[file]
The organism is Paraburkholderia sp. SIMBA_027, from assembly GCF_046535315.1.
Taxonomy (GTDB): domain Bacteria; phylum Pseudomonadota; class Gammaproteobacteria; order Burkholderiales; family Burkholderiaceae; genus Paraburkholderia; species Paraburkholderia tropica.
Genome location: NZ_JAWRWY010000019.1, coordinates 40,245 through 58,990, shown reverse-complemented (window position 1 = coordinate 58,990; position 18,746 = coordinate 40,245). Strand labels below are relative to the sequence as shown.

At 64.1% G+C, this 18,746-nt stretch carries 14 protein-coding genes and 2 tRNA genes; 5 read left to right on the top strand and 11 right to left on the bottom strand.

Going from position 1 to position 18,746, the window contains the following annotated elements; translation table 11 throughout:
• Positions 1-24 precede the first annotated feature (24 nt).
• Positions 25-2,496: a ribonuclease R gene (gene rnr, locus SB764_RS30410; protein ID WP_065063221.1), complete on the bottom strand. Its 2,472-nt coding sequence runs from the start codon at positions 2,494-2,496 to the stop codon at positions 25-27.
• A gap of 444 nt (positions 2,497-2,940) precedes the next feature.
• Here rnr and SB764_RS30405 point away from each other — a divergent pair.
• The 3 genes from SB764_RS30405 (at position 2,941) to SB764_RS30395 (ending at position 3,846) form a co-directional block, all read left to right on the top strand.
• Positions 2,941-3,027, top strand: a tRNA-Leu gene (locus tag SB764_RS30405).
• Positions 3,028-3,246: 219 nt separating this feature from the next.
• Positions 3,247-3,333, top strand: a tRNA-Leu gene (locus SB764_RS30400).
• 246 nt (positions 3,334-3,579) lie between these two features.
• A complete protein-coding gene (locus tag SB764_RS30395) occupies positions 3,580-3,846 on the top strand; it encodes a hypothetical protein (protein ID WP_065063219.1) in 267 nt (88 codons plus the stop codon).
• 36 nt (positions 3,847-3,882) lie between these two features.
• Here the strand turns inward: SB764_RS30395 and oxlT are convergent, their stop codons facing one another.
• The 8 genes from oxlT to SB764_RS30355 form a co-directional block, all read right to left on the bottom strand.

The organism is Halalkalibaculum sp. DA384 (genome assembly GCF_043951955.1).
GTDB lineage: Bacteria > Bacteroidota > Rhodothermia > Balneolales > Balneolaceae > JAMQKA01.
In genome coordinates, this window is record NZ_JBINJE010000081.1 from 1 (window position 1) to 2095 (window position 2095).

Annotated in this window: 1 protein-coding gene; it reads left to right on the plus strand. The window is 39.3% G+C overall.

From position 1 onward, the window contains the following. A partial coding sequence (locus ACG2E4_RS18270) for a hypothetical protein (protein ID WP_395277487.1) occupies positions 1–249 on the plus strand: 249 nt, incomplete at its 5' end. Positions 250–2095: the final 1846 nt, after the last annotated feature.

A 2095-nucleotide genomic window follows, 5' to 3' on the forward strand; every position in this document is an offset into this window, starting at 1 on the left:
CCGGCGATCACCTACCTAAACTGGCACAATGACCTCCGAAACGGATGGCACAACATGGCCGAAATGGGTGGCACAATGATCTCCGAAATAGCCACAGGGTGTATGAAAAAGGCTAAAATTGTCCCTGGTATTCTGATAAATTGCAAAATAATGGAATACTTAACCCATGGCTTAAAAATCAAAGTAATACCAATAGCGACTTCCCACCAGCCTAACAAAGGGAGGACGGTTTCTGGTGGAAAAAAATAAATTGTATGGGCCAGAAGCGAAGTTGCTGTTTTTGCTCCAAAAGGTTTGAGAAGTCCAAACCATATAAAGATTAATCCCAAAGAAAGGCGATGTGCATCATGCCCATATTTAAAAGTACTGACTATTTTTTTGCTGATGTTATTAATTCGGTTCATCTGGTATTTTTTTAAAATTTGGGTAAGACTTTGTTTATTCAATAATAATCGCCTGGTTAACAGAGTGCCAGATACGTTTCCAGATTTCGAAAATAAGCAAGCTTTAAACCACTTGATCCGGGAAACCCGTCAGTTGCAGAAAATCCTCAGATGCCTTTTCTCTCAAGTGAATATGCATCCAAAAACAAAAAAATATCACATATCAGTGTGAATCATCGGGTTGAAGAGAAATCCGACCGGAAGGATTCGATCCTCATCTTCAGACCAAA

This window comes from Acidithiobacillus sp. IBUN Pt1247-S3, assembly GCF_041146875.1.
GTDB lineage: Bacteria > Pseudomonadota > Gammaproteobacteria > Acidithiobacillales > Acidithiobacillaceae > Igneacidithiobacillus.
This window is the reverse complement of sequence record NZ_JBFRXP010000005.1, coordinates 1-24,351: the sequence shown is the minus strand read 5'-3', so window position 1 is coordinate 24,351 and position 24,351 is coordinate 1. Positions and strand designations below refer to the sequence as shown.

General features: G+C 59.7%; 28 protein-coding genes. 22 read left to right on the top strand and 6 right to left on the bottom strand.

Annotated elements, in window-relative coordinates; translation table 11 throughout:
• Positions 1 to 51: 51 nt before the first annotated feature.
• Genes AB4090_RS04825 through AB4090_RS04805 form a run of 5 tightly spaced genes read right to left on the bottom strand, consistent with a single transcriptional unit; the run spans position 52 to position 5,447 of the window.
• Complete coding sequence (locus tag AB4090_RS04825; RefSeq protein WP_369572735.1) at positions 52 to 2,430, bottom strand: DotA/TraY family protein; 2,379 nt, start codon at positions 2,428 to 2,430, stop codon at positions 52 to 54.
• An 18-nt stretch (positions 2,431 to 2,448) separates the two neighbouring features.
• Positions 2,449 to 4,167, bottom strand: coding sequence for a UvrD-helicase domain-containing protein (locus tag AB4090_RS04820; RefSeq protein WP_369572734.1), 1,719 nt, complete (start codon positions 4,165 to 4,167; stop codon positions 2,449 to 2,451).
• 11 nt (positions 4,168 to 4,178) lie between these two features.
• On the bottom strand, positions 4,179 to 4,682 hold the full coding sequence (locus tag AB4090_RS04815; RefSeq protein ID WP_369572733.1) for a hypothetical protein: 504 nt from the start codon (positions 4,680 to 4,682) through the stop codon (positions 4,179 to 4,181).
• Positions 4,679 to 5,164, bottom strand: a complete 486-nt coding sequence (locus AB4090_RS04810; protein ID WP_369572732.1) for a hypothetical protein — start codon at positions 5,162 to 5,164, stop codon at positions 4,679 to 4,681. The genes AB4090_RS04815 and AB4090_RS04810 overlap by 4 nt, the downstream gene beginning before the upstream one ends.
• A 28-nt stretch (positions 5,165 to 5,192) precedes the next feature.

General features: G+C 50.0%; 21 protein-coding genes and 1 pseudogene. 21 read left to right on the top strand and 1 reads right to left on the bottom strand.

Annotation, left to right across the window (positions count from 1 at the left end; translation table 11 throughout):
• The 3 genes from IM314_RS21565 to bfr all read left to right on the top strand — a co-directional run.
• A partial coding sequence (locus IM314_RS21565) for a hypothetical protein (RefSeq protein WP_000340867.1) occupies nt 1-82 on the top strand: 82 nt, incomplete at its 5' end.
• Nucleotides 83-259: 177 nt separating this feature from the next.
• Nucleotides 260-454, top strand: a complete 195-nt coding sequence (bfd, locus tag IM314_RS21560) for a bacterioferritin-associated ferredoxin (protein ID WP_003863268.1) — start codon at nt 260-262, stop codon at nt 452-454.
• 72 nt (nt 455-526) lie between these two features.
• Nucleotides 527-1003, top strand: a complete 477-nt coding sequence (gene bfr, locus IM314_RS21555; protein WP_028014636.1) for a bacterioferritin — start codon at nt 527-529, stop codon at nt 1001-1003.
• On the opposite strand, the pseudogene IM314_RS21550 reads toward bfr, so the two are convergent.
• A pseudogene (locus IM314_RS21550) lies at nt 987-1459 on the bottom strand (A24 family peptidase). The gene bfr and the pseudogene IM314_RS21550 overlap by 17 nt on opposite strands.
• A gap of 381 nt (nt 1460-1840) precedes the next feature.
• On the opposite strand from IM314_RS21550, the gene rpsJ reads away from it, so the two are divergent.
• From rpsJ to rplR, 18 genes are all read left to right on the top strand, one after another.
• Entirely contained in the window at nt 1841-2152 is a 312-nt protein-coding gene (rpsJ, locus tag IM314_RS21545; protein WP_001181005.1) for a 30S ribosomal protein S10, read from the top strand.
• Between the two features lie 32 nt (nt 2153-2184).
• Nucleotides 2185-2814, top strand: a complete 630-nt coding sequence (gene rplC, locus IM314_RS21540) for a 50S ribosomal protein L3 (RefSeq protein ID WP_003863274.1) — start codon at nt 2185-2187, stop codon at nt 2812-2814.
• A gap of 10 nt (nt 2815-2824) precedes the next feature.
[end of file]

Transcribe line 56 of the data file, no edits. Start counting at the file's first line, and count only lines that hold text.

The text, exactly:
• A gap of 10 nt (nt 2815-2824) precedes the next feature.